Doodling with cartoonist Chester Brown

On Thursday, Nov. 4, York’s Canadian Writers in Person course and reading series presented comic-strip artist Chester Brown. Chris Cornish, a teaching assistant for the course sent the following report to YFile.

Chester Brown has never really considered himself to be a writer. On this cold blustery evening, a lecture hall full of students and fans begged to differ.

Right: Chester Brown’s self-portrait

Brown was invited to the Canadian Writers in Person Series to discuss his work Louis Riel: A Comic Strip Biography. Admittedly a departure from other authors in the series, Brown’s graphic novel is written in the language of the comic strip panel, both image and text. It traces the story of Louis Riel, the 19th century Métis leader who led his people to rebellion on the Canadian frontier.

True to his self-portrait in his other work, I Never Liked You, Brown was reserved and humble in greeting students. His interest in each individual student was characteristic of this shy but generous man. He took the time to autograph each copy of his book with a personalized drawing of Louis Riel.

At the reading, Brown treated students to a glimpse of his development as an artist. Since his early childhood days, he was always considered to be the best artist in his class. When he was 11, his father took him and one of his first comic strips to the newspaper editor in his home town. The result was his first published strip, in a Valentine’s Day edition of the paper. 

Brown dreamed of being an artist for comic book superhero publications produced by Marvel Comics and DC Comics. After high school, a few trips to their head offices in New York resulted in polite rejection: “talented but not ready”. Eventually a kinder editor suggested that his style was more suited to underground comics. While working at a photography store by day, Brown laboured in his spare time to create Yummy Fur Comics. In 1983, after numerous rejection letters, he decided to publish himself by photocopying and stapling eight-page editions selling for 25 cents. “I think I broke even,” he said of the venture.

After picking up notice in comic stores and trade magazines, Brown quit his day job and began publishing with Toronto-based Vortex Comics and later with the Montreal-based Drawn and Quarterly. Gradually, his style evolved from the scatological humour of The Toilet Paper Revolt to the touchingly autobiographical I Never Liked You. On an overhead projector, Brown showed students some excerpts from these works and a comic book essay titled My Mom’s a Schizophrenic. His investigation into the perceptions of madness and normality were carried over from this essay into his work on “the madman” Louis Riel.

Reading Maggie Siggins’ Riel: A Life of Revolution inspired him to begin his own five-year project on Riel. He began by writing a script in loose storyboard format, a process that took him 10 months. He then started drawing the book in a visual style inspired by Harold Gray’s Little Orphan Annie, known for its characters’ blank pupils. He liked Gray’s understated and ambient approach, composed mostly of medium and long shots, more influenced by theatre than cinema. Brown said that he considers the cinematic flourishes and extreme close-ups in more modern comics to be overdone. He even chose a yellowed paper stock for his book to evoke the sense of the old newsprint comics.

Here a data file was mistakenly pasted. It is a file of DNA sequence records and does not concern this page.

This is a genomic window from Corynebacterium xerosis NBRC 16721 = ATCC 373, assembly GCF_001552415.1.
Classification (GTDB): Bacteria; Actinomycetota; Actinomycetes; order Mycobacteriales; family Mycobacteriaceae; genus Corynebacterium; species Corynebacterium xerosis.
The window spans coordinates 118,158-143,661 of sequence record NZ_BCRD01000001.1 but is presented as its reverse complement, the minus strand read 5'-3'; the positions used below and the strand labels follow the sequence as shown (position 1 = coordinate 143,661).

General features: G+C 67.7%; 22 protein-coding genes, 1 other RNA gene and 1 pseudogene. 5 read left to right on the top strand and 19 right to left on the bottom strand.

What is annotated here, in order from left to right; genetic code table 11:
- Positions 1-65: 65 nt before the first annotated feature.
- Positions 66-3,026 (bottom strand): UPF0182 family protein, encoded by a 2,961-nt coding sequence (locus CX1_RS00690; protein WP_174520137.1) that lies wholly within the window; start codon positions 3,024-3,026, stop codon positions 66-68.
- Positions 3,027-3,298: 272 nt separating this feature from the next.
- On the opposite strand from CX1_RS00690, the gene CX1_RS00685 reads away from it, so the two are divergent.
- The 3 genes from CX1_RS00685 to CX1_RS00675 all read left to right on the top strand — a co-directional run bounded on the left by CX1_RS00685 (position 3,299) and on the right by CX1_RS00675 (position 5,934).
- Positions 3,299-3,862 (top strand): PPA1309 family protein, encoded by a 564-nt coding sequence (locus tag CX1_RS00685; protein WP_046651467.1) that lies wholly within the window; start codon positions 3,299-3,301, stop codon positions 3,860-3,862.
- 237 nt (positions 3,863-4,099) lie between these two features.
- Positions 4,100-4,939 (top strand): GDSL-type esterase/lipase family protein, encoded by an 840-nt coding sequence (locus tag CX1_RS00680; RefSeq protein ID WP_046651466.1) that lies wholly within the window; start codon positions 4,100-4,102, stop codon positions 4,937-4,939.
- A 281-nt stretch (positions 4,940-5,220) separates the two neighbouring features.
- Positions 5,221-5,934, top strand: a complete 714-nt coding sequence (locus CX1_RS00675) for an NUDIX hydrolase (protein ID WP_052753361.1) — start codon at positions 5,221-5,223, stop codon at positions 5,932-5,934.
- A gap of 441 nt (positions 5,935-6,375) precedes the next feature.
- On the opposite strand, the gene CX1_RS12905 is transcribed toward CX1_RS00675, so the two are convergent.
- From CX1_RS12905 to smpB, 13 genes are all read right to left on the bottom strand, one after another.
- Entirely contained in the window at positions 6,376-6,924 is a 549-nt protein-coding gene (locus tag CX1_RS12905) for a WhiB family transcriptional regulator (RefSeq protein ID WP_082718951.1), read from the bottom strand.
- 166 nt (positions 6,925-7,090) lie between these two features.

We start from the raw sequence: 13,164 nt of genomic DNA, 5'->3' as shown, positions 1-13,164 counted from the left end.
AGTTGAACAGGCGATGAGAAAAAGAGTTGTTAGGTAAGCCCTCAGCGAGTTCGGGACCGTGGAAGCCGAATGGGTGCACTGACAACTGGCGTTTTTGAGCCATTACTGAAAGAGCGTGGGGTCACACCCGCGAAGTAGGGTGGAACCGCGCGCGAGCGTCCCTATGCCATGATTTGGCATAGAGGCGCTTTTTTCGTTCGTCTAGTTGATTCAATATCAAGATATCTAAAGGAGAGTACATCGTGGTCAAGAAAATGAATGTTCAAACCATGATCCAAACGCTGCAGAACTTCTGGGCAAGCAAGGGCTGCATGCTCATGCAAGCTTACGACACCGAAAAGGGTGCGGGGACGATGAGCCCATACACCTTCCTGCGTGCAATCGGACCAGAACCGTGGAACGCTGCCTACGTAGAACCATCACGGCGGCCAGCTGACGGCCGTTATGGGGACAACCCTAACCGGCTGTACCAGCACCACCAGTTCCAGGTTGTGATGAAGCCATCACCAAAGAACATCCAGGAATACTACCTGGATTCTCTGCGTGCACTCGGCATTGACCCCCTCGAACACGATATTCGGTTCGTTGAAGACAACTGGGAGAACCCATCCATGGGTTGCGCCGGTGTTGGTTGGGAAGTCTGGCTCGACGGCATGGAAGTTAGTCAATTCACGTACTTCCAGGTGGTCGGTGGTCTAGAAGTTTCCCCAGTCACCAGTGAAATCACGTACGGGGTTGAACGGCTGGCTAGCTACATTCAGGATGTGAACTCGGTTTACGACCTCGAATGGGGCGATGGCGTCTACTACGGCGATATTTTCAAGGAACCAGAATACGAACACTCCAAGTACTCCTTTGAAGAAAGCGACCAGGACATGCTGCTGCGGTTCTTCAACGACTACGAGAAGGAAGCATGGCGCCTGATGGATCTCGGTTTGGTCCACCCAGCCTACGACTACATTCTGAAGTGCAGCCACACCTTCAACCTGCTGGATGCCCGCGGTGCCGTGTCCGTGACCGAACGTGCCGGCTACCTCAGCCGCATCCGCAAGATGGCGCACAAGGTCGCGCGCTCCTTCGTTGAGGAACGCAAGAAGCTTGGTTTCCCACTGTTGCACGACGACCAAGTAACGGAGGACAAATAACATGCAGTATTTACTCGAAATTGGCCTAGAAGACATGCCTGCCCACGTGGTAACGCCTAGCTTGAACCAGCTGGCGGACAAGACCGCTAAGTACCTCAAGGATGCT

Students were delighted as Brown showed images from each stage of this process, from early scripts, to “deleted scenes”, to the finished project (with speech bubbles blanked out so students couldn’t read ahead). He politely answered student questions after his presentation. Among these was a question about how his recent fame affected his relationship with his peers, fellow Toronto comic book artists Joe Matt and Seth. He demurely downplayed his success and promoted that of his friends. He acknowledged that the comic community here and abroad is fairly tight-knit and that their work influences each other.

More about Chester Brown

Brown is an acclaimed Toronto cartoonist and author of what one critic described as “the finest graphic novels you could hope to find”. His Louis Riel: A Comic-Strip Biography (2003) delivers a cartoon narrative that is entertaining and extensively researched. Brown is also known as a pioneer in the world of underground comics with bizarre and surreal titles. Series like Yummy Fur and Underwater, and I Never Liked You, contain a strong autobiographical component and project a trenchant political and cultural critique, inviting comparisons with the serialized novel associated with Charles Dickens. In 2004 Brown received three prestigious Harvey Awards for his work: Best Writer (Louis Riel), Best Cartoonist (Louis Riel) and Best Graphic Album of previously published works.

The Canadian Writers in Person series of public readings at York, which is free and open to the public, is also part of an introductory course on Canadian literature. On Nov. 25, accomplished novelist George Szanto will read from Second Sight.